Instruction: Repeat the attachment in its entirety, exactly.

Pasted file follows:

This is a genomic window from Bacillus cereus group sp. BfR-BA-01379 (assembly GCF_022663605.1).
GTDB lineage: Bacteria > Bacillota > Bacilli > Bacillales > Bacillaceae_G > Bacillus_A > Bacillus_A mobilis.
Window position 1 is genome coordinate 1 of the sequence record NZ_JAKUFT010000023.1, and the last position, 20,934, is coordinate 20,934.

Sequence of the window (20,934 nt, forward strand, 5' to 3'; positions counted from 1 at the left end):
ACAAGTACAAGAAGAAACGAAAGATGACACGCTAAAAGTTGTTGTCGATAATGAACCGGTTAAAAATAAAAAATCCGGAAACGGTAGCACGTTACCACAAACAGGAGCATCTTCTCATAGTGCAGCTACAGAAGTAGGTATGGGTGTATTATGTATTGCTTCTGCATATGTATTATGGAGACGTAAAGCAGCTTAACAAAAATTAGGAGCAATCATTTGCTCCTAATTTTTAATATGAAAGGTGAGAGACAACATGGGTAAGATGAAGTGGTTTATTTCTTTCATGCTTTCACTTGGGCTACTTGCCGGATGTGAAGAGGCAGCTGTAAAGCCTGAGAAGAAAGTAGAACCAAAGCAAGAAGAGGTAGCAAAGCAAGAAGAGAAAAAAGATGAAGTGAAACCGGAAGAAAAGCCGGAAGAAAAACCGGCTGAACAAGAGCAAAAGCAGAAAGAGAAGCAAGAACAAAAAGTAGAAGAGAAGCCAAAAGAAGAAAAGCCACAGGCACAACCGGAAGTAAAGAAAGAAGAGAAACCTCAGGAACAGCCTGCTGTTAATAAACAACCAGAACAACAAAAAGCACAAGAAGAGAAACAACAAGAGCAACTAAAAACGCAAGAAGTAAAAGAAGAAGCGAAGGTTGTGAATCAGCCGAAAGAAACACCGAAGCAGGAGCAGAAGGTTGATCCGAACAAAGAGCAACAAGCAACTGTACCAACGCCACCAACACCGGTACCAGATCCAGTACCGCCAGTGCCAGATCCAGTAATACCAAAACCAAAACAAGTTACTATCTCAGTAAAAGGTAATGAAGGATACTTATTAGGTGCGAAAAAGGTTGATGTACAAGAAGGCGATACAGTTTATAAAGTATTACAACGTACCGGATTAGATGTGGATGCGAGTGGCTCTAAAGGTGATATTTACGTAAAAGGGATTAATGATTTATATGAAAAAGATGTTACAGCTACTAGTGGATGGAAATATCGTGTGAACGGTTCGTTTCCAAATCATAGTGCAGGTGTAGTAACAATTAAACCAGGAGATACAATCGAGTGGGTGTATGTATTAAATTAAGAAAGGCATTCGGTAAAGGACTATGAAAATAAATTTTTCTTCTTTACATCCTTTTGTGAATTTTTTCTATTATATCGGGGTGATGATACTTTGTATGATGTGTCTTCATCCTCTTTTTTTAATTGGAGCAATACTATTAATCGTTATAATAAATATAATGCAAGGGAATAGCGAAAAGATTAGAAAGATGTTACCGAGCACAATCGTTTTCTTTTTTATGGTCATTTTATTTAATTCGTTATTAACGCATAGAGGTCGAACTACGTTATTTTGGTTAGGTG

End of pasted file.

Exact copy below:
This is a genomic window from Bacillus cereus group sp. BfR-BA-01379 (assembly GCF_022663605.1).
GTDB lineage: Bacteria > Bacillota > Bacilli > Bacillales > Bacillaceae_G > Bacillus_A > Bacillus_A mobilis.
Window position 1 is genome coordinate 1 of the sequence record NZ_JAKUFT010000023.1, and the last position, 20,934, is coordinate 20,934.

Sequence of the window (20,934 nt, forward strand, 5' to 3'; positions counted from 1 at the left end):
ACAAGTACAAGAAGAAACGAAAGATGACACGCTAAAAGTTGTTGTCGATAATGAACCGGTTAAAAATAAAAAATCCGGAAACGGTAGCACGTTACCACAAACAGGAGCATCTTCTCATAGTGCAGCTACAGAAGTAGGTATGGGTGTATTATGTATTGCTTCTGCATATGTATTATGGAGACGTAAAGCAGCTTAACAAAAATTAGGAGCAATCATTTGCTCCTAATTTTTAATATGAAAGGTGAGAGACAACATGGGTAAGATGAAGTGGTTTATTTCTTTCATGCTTTCACTTGGGCTACTTGCCGGATGTGAAGAGGCAGCTGTAAAGCCTGAGAAGAAAGTAGAACCAAAGCAAGAAGAGGTAGCAAAGCAAGAAGAGAAAAAAGATGAAGTGAAACCGGAAGAAAAGCCGGAAGAAAAACCGGCTGAACAAGAGCAAAAGCAGAAAGAGAAGCAAGAACAAAAAGTAGAAGAGAAGCCAAAAGAAGAAAAGCCACAGGCACAACCGGAAGTAAAGAAAGAAGAGAAACCTCAGGAACAGCCTGCTGTTAATAAACAACCAGAACAACAAAAAGCACAAGAAGAGAAACAACAAGAGCAACTAAAAACGCAAGAAGTAAAAGAAGAAGCGAAGGTTGTGAATCAGCCGAAAGAAACACCGAAGCAGGAGCAGAAGGTTGATCCGAACAAAGAGCAACAAGCAACTGTACCAACGCCACCAACACCGGTACCAGATCCAGTACCGCCAGTGCCAGATCCAGTAATACCAAAACCAAAACAAGTTACTATCTCAGTAAAAGGTAATGAAGGATACTTATTAGGTGCGAAAAAGGTTGATGTACAAGAAGGCGATACAGTTTATAAAGTATTACAACGTACCGGATTAGATGTGGATGCGAGTGGCTCTAAAGGTGATATTTACGTAAAAGGGATTAATGATTTATATGAAAAAGATGTTACAGCTACTAGTGGATGGAAATATCGTGTGAACGGTTCGTTTCCAAATCATAGTGCAGGTGTAGTAACAATTAAACCAGGAGATACAATCGAGTGGGTGTATGTATTAAATTAAGAAAGGCATTCGGTAAAGGACTATGAAAATAAATTTTTCTTCTTTACATCCTTTTGTGAATTTTTTCTATTATATCGGGGTGATGATACTTTGTATGATGTGTCTTCATCCTCTTTTTTTAATTGGAGCAATACTATTAATCGTTATAATAAATATAATGCAAGGGAATAGCGAAAAGATTAGAAAGATGTTACCGAGCACAATCGTTTTCTTTTTTATGGTCATTTTATTTAATTCGTTATTAACGCATAGAGGTCGAACTACGTTATTTTGGTTAGGTG